As the sun rose on the Kennedy Space Center this morning, a SpaceX Falcon 9 rocket launched with a classified satellite for the National Reconnaissance Office (NRO), the US Government agency in charge of intelligence spy satellites.
Just 2 minutes 25 seconds into the launch, the rocket’s first stage separated from its second stage, the part of the rocket that contained the secret NRO payload. Around the 9 minute mark, the first stage then returned to Earth and nailed its uprighting landing in Cape Canaveral.
Despite the second stage of the launch being fogged in secrecy, the rest of the launch ironically provided some of the clearest and most gorgeous shots of any of SpaceX's recent feats. You can watch the whole launch on the official launch webcast below and see its flawless landing at the bottom of the page.
SpaceX couldn’t provide any more details about the satellite or its orbit due to the nature of their client's work. The NRO uses satellites to provide information for policy makers, the Armed Services, the Intelligence Community, and civil agencies for a whole range of services. Some of their previous satellites have been used to assess damage following natural disasters, provide the US military with real-time imagery, and track terrorist or criminal organizations.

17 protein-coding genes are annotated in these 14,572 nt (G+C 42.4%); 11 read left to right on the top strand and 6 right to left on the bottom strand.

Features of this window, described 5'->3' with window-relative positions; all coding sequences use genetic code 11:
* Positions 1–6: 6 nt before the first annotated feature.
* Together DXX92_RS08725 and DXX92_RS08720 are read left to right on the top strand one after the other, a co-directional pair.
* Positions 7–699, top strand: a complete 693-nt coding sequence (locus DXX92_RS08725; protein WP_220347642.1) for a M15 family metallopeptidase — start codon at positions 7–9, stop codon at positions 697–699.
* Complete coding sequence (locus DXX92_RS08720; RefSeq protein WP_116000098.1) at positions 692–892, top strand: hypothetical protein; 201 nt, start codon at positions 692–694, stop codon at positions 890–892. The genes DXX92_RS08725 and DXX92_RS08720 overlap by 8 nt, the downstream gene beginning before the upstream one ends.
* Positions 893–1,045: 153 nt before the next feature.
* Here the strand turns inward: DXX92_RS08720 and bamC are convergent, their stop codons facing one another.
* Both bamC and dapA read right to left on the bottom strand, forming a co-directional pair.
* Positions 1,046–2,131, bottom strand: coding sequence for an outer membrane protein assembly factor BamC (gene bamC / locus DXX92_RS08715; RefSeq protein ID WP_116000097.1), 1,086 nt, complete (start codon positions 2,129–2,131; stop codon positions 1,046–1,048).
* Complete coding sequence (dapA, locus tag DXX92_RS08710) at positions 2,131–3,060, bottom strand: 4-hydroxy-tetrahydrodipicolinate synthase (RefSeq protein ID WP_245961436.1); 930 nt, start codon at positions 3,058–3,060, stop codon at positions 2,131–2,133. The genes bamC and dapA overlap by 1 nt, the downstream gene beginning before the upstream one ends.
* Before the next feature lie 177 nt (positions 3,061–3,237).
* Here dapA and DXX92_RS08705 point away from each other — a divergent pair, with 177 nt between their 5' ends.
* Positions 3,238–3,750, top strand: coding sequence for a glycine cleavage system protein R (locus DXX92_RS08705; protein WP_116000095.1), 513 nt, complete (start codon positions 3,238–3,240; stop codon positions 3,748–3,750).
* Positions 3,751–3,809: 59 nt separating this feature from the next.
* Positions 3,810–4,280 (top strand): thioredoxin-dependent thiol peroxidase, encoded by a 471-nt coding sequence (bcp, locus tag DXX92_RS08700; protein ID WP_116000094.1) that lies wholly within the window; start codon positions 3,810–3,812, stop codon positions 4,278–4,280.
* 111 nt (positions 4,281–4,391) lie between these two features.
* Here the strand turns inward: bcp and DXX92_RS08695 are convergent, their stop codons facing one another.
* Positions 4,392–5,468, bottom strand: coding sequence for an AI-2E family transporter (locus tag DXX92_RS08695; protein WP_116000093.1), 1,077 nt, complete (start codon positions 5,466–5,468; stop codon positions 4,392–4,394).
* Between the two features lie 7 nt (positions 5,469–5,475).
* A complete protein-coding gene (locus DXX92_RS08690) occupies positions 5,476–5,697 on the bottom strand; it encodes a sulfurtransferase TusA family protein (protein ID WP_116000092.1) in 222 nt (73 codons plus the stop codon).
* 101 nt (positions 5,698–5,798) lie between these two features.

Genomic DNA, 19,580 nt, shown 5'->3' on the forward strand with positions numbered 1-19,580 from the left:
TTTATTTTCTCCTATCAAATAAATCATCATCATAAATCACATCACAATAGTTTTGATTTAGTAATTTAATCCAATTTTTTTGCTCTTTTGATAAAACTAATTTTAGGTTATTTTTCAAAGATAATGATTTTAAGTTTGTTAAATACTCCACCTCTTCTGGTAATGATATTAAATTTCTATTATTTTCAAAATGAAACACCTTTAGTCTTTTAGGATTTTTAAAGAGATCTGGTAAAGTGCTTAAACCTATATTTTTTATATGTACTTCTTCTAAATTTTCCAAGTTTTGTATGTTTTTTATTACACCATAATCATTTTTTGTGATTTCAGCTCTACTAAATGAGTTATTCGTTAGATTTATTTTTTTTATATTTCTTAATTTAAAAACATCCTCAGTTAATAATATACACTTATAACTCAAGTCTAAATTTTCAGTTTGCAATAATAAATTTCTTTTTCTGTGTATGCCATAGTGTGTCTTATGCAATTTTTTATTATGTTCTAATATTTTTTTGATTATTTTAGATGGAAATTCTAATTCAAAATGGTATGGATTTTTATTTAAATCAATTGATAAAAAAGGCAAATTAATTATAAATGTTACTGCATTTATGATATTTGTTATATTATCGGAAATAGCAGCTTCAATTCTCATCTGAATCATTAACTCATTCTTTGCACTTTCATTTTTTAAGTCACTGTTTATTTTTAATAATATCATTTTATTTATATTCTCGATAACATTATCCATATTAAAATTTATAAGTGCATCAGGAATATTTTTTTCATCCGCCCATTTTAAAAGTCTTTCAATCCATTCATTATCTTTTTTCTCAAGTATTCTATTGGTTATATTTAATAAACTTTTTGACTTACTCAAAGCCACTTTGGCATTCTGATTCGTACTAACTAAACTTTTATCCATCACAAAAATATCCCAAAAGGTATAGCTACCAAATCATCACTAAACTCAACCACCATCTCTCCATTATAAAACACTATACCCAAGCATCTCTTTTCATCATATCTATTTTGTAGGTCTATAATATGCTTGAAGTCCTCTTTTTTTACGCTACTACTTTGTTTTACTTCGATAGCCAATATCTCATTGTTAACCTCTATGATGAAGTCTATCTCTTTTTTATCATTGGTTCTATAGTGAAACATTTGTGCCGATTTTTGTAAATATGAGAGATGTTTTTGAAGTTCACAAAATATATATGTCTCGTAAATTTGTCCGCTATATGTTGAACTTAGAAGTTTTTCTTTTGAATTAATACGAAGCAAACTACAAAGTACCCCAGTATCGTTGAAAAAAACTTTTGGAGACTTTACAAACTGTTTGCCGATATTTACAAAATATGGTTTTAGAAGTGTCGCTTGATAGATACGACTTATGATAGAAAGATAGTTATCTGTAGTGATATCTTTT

The rocket was set to launch on Sunday but had to be rescheduled at the last minute due to a rocket sensor glitch. Despite some slightly troublesome winds, in the end, all appeared to go swimmingly.
“Winds aloft are unusually high (still within structural safety bounds). Worrying, but not a showstopper,” Elon Musk, SpaceX founder, said on Twitter just before the launch.
Following the successful mission, Musk confirmed “Launch and landing of the NRO spy satellite was good. Tough call, as high altitude wind shear was at 98.6% of the theoretical load limit.”
A central part of SpaceX's vision has been the use of rockets capable of landing and being re-launched. This holds the potential to massively cut down on the cost of launches as some of the rockets' most expensive components can be reused. SpaceX managed to relaunch one of their reusable rockets for the first time in March this year.
With these big-money contracts rolling in, consecutive successful missions, and historical firsts under their belt, it seems not much can stop SpaceX at the moment.